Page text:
Hands On: iWork.com for Use with iPad iWork Apps

One of the biggest weaknesses of the iWork suite of apps for the iPad is getting your content on and off the device. This makes it very complicated export to a desktop application for more complicated editing or for printing. Also, you may want to distribute documents you have created to a large number of people. Emailing it to all those people could be complicated, especially from the iPad.

Apple’s solution to this problem is the iWork web site. They are very clear from the iWork sign in page that the service is only a beta. What that means for the future is uncertain. Will it transition into a paid service or still remain free? Will other features be added, like the ability to edit documents as a Google Docs competitor?

Right now, it is a simple tool for viewing and sharing documents created in the iWork apps on the iPad. You create a document in one of the three apps and then from the My Document, My Presentations or My Spreadsheets buttons (upper left corner) you share it by tapping on the left most button at the bottom of the screen. The middle of the three options is to Share via iWork.com. After tapping that, an email is created with a link to the document on the web site. Once you enter the address and hit send, you are told the document has been uploaded to the site. Tap view and you will be taken to the site.

The web site asks for your Apple ID and password. After signing in you see all the documents you have uploaded.

Notice from the screen shot above that you get 1 GB of storage. My hope is that you can add more if you need it, possibly for a charge.

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When you hover over a document with your mouse, you see a delete button in the bottom right corner. Click on the document or its title and it opens on the iWork site. Click the down arrow and it offers to download it in the available export formats. Pages documents can be downloaded as Pages, PDF or Microsoft Word files. Presentations can be downloaded as Keynote or PDF files. I wish they could be downloaded as PowerPoint files since many users who have Windows and MS Office may want to use them in PowerPoint. Numbers files can be downloaded as Numbers or PDF files. Again, why can’t you download them as Excel files?

There is at least one report that exporting the iPad files to the desktop versions of iWork corrupts the files. I have not tested that, since I am not a Mac user. But, you should test this before relying on it too much for important work. I can say that my test of downloading a Pages document to Word worked fine. However, notice below the result of downloading a PDF version of the same Pages document.

Not good. I won’t rely on PDF export, at least for now. It is a beta service, so user beware.

When you open a document online in the site, it simple allows you to view it. Afterward, you can change whether this is a publicly viewable document or not. Also, you can add some notes to the document in case you want to tell people what the document is or how to use it.

You can download the document from the within the viewer in the same formats listed above.

One of the ways to use the iWork site is to print from the iPad. To do this, you will have to install one of the apps in the app store that allows you to print files from web pages. One of the apps that does this is PrintCentral. The app lets you print your files from your computer or from other documents that support the “Open In…” feature like the mail app does. You can also print from web pages. This is the feature we are looking for to print. The way you use PrintCentral to print iWork apps documents is simple. Download and install the helper application on your computer and run it. When you want to print something, open the app on the iPad and tell it to print the document. It sends the content to the printer via your network and the helper app that is running on your computer. To use it with iWork you will have to do the following:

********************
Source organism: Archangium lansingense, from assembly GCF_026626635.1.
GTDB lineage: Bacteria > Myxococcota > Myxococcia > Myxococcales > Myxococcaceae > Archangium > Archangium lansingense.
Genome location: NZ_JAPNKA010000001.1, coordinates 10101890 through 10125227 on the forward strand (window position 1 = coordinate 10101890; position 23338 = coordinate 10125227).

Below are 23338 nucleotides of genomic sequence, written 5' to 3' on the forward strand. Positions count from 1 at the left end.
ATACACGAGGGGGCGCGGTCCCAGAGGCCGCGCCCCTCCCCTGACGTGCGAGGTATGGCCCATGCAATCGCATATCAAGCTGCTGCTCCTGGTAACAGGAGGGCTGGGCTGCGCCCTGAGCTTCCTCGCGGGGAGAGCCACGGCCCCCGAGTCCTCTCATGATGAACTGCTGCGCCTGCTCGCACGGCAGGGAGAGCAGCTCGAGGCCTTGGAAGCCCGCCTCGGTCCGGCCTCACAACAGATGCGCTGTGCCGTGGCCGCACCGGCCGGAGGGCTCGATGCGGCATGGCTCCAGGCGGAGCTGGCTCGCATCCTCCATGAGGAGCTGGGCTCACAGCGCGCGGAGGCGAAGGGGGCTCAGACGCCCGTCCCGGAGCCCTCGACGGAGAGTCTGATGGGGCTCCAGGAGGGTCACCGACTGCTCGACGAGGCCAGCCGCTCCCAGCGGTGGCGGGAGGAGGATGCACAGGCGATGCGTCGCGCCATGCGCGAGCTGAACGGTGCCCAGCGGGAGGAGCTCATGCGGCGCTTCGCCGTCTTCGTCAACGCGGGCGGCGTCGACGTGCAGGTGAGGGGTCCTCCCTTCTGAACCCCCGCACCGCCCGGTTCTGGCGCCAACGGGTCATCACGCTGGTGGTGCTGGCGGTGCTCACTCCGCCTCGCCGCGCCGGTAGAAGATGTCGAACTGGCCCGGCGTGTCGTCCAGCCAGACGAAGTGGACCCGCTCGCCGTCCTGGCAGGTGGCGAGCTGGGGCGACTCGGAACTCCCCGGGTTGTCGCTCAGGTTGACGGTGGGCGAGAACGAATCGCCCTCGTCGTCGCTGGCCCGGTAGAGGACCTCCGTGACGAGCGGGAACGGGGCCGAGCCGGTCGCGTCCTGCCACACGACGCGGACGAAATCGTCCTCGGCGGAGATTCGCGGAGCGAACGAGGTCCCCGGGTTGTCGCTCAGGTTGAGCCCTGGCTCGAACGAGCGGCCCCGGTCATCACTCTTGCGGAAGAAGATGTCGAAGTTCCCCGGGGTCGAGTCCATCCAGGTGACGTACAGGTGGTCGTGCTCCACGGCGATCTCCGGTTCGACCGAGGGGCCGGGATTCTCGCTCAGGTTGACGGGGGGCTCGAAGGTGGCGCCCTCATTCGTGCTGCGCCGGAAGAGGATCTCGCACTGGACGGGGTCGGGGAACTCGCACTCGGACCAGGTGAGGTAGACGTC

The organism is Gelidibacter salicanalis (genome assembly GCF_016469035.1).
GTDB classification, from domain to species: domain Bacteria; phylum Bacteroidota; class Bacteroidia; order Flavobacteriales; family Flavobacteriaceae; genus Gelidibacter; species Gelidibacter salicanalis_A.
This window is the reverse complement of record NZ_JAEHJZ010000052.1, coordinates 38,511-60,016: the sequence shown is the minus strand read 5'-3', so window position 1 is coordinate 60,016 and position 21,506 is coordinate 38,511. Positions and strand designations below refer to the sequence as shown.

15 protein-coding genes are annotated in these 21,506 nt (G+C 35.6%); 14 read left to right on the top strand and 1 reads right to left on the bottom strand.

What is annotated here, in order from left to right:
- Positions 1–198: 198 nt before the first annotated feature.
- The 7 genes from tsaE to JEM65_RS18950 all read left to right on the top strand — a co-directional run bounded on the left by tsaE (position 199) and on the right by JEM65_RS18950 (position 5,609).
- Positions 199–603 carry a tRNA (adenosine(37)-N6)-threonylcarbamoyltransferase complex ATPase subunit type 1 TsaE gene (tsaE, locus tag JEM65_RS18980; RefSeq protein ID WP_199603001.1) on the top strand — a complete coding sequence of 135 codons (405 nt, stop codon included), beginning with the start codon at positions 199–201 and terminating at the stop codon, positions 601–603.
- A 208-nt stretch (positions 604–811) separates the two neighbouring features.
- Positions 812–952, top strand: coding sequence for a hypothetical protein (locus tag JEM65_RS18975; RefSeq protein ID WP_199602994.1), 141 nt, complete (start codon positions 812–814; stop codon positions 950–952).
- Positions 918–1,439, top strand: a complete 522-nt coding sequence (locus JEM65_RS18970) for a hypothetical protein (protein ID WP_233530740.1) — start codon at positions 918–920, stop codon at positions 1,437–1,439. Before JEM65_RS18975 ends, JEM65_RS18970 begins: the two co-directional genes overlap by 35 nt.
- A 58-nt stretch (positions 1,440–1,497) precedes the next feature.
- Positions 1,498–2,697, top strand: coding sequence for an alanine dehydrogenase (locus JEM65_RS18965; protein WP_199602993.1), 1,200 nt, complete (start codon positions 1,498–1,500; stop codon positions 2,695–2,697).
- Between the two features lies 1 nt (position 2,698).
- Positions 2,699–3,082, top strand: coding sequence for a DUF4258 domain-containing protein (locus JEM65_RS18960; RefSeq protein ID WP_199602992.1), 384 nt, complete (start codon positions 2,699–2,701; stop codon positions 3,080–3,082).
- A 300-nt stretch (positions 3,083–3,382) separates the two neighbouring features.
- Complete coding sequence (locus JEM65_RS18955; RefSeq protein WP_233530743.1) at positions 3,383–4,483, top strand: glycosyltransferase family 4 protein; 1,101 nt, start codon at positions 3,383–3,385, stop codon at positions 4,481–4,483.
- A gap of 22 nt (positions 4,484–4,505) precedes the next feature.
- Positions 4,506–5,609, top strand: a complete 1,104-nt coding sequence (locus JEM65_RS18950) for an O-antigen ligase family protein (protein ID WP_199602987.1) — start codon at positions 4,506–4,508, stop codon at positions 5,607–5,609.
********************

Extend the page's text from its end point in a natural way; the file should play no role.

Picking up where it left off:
1. Share your document on iWork.com from one of the apps.
  2. Find the web address of the document either by opening the file online when the iWork app asks or by copying it from the email.
  3. Open PrintCentral and paste the link address into the in-app browser tool called Web pages. Paste the link in the address box. This will take you to the document on iWork.com.
  4. Once the document loads, print using the app’s print features.

I was able to get it running on my networked Epson Artisan 800 multifunction printer. The PrintCentral is buggy so be patient. I hope the stability of the app will be improved in the near future. You might want to try another app like ePrint or for Mac users Air Sharing HD might work.

iWork is a useful tool for sharing and even printing documents. It is limited. I hope Apple will invest in it and make it a great tool for not only sharing documents but also collaborating, editing, and getting files into the iWork apps, not just out of them. It would be great if I could point iWork to a folder on my hard drive and have it automatically upload any compatible files to the space online. This would let me not only upload to the site from the iPad but download from the site to the iPad as well for editing on my iPad. This would also be a great way to get content into the iPad without having to connect it to my computer. My hope is also that iWork will also remain free. If they want to charge for it, then make it a tiered approach with free use as it is today but a paid version with more storage and the ability to import/export documents to/from the iPad. I would willingly pay fifty to a hundred dollars a year for that capability plus 5 GB of storage.

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